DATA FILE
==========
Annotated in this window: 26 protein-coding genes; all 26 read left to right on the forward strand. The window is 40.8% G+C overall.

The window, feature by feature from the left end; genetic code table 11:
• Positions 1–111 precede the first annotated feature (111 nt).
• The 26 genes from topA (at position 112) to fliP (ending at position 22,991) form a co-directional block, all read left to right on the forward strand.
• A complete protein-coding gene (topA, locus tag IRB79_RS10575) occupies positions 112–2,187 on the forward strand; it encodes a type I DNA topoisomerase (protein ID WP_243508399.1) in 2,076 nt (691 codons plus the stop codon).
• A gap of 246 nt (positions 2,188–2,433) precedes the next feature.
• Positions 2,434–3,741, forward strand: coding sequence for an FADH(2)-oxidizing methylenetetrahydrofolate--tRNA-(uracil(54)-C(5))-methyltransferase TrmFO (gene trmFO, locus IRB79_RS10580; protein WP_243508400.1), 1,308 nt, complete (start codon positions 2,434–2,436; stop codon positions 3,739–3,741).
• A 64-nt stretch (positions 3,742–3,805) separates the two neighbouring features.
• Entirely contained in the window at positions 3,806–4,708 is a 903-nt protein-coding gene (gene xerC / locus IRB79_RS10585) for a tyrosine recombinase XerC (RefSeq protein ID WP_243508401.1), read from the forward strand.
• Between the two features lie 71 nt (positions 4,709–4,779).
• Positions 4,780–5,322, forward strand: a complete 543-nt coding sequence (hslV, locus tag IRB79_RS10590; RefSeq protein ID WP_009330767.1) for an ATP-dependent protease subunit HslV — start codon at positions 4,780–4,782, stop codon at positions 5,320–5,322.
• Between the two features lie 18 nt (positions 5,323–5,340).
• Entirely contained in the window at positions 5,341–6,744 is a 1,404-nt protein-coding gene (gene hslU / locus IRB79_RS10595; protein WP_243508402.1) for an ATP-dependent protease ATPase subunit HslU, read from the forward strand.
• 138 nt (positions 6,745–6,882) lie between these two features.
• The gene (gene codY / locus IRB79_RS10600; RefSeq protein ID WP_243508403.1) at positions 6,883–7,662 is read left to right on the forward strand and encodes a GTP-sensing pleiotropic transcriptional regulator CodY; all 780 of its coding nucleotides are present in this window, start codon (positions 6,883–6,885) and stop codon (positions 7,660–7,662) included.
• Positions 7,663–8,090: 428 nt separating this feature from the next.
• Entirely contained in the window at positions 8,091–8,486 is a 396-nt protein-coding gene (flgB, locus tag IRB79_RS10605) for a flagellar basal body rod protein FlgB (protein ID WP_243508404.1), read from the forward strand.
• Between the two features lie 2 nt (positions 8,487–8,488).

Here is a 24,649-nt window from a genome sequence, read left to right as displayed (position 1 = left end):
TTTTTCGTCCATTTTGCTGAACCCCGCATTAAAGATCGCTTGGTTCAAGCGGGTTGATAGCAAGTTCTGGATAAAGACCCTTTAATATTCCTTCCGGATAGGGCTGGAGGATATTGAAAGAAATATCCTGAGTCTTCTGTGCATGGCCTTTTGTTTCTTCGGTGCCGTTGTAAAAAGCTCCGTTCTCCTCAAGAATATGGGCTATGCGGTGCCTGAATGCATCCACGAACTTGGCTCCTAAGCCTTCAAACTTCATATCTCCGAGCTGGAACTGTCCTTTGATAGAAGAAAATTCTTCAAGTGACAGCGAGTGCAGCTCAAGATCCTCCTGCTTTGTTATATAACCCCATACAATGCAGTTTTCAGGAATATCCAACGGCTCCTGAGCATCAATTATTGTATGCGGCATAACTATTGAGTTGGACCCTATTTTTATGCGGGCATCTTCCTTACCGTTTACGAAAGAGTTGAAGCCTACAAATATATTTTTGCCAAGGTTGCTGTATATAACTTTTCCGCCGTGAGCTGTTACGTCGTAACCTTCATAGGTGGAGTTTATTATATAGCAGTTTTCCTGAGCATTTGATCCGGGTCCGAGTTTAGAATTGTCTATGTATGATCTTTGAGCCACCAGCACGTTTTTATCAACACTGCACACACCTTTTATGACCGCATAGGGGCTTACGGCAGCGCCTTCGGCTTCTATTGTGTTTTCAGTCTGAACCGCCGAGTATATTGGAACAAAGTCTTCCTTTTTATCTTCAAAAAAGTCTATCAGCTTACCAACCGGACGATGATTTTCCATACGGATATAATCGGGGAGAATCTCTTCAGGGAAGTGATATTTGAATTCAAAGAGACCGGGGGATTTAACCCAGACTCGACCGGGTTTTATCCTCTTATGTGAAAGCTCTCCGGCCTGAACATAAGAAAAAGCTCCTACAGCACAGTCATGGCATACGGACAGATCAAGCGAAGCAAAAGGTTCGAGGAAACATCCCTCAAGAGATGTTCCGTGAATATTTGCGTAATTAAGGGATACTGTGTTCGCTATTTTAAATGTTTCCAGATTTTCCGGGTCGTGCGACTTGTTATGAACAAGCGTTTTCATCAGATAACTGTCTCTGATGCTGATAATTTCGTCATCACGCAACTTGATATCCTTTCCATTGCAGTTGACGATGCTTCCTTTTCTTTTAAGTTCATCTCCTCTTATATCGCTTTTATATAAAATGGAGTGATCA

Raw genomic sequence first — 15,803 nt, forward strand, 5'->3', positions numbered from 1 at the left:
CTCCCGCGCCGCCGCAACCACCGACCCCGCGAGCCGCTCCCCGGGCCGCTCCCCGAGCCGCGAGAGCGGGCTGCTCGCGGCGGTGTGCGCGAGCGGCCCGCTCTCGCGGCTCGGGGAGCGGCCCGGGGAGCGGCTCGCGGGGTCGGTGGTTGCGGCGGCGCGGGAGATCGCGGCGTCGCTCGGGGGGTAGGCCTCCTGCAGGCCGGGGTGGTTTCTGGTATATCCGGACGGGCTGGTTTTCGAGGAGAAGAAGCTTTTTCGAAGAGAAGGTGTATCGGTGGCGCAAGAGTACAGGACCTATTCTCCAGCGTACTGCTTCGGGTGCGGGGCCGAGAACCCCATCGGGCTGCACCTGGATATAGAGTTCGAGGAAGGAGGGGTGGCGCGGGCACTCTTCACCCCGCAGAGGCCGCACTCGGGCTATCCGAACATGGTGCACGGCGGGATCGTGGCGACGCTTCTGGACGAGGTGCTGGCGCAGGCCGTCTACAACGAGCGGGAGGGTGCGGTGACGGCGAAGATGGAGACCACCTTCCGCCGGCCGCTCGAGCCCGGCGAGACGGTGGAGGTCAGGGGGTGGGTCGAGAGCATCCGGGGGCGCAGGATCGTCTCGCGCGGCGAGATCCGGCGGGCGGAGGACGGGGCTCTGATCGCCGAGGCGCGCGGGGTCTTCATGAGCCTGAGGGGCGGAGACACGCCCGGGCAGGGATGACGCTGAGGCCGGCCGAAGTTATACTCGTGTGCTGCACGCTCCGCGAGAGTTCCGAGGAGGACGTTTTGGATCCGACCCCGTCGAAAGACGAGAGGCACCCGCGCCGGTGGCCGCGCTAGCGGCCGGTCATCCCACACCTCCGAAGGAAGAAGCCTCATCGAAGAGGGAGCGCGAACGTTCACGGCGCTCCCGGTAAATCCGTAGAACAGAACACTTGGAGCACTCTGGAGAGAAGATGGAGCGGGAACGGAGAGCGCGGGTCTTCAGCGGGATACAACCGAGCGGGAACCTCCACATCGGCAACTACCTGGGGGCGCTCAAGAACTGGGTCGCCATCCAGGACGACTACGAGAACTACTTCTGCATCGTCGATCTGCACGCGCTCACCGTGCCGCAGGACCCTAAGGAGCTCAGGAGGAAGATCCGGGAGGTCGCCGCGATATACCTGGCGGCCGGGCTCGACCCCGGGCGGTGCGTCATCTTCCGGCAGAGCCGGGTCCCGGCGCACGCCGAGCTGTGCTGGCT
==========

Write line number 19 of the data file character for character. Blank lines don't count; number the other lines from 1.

Here is a 24,649-nt window from a genome sequence, read left to right as displayed (position 1 = left end):